Schools in the Burbank Unified School District have been doing their best to teach tolerance to students this year.
In November, John Muir Middle School had its first-ever “Muir United” event, in which classes were halted for one day and guest speakers from various social backgrounds talked with students.
John Burroughs High School’s drama department also addressed tolerance in its production of “The Laramie Project” that same month. The performance received high marks and was recently chosen as Best Play in the Los Angeles region by the California Educational Theatre Assn.
The students will be performing the play once more at the California Education Theatre Assn. High School Theatre Festival, being held from Jan. 12 through 14 at Los Osos High School in Rancho Cucamonga.
“The classroom went nuts when I told them that they won,” said Guy Myers, drama teacher at John Burroughs. “They started laughing, screaming and hugging each other, and they were so full of joy.”
“The Laramie Project” was written in 2000 by Moisés Kaufman and members of the Tectonic Theater Project. It chronicles the events after the murder of Matthew Shepard, a gay student who was attending the University of Wyoming.
Shepard was found tied to a fence on Oct. 6, 1998, in Laramie, Wyo., after being beaten and tortured. He died six days later from his injuries.
Kaufman and his colleagues went to Laramie several weeks after Shepard’s death and spent about a year interviewing Laramie residents about what would eventually be decreed as a hate crime. A lot of the dialogue from their interviews was incorporated into the play, Myers said.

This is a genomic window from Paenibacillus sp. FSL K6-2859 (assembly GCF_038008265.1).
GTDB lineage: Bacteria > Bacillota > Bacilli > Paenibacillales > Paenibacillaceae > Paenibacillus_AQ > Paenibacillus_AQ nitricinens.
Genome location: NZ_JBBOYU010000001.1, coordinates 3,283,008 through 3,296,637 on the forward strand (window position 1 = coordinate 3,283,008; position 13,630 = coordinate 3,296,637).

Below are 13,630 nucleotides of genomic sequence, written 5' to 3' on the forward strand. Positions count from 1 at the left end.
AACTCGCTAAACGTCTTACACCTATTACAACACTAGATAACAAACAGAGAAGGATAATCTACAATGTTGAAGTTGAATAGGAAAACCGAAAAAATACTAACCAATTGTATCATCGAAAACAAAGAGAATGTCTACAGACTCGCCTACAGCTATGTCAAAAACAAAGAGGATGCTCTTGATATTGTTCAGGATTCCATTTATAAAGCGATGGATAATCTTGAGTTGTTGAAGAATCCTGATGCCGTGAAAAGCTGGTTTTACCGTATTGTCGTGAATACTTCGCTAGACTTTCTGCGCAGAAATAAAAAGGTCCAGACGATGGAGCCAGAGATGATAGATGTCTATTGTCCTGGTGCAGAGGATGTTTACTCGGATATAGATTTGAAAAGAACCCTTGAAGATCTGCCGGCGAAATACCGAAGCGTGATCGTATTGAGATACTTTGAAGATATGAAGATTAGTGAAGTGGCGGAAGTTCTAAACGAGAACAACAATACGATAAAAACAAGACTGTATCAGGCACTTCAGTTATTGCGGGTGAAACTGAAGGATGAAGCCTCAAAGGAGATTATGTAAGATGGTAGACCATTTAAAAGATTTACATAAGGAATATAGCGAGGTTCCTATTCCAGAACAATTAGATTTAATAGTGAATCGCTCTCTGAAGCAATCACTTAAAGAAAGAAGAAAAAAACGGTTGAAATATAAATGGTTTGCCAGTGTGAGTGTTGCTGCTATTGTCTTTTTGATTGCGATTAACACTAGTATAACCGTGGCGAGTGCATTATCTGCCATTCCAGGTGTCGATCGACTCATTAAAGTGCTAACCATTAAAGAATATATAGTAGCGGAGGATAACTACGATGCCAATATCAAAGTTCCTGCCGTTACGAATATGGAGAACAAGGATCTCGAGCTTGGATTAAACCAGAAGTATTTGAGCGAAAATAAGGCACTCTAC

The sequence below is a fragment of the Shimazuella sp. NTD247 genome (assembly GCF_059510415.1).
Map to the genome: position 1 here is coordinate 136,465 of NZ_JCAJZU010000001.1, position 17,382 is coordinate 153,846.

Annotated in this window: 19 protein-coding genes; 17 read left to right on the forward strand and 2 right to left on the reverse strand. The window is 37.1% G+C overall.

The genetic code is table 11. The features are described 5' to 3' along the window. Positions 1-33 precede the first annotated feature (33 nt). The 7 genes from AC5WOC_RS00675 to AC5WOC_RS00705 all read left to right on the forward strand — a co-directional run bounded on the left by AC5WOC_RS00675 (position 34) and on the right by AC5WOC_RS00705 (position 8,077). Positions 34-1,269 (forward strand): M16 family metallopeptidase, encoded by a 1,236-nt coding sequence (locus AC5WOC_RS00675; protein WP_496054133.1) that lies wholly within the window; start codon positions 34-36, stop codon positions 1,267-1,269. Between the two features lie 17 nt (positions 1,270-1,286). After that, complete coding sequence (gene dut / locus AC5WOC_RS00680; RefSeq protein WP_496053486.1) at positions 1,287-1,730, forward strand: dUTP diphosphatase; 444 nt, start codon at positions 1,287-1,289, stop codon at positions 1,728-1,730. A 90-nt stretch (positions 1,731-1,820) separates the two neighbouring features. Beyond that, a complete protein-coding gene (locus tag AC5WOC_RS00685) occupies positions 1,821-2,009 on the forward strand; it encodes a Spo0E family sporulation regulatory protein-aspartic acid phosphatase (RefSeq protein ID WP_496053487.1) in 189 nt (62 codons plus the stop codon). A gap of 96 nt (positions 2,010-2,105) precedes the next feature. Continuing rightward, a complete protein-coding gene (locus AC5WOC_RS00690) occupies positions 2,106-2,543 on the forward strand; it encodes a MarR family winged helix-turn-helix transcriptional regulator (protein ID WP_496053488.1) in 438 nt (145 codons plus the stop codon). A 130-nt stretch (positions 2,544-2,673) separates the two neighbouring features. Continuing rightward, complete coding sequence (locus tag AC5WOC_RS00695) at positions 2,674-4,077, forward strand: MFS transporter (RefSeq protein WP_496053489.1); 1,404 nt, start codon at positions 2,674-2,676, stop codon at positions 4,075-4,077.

“They took all of the interviews and created a patchwork of all of their words into a theater piece to tell the story,” Myers said. “The students don’t reenact scenes from what happened that night. You just hear people talk about what they think happened, about Matthew and about the perpetrators. In that way, it’s a very historical and social piece of theater.”
Since the drama department puts on three shows each school year, Myers said he wanted to choose at least one play that would be relevant to current events.
After noticing a rise in the number of hate crimes in the country, Myers said “The Laramie Project” was the perfect play to produce in light of what he said was happening nationwide.
Myers said the students involved with the production were mature and professional about the topic. He added that one of the judges from the California Education Theatre Assn. commented that the John Burroughs production impacted her more than the original play.
Sophomore Ariana Kretz, who portrays LGBT rights activist Romaine Patterson in the play, said she did not want to do a disservice to the original production or the person she was portraying. She added that she hopes people who see the play realize there is more to people than just the labels they put on one another.
“This is one of the most important things I’ll ever do in my life,” Kretz said. “It really hits you when you’re up there and you’re doing your performance. It makes you realize that nothing else matters except loving other people.”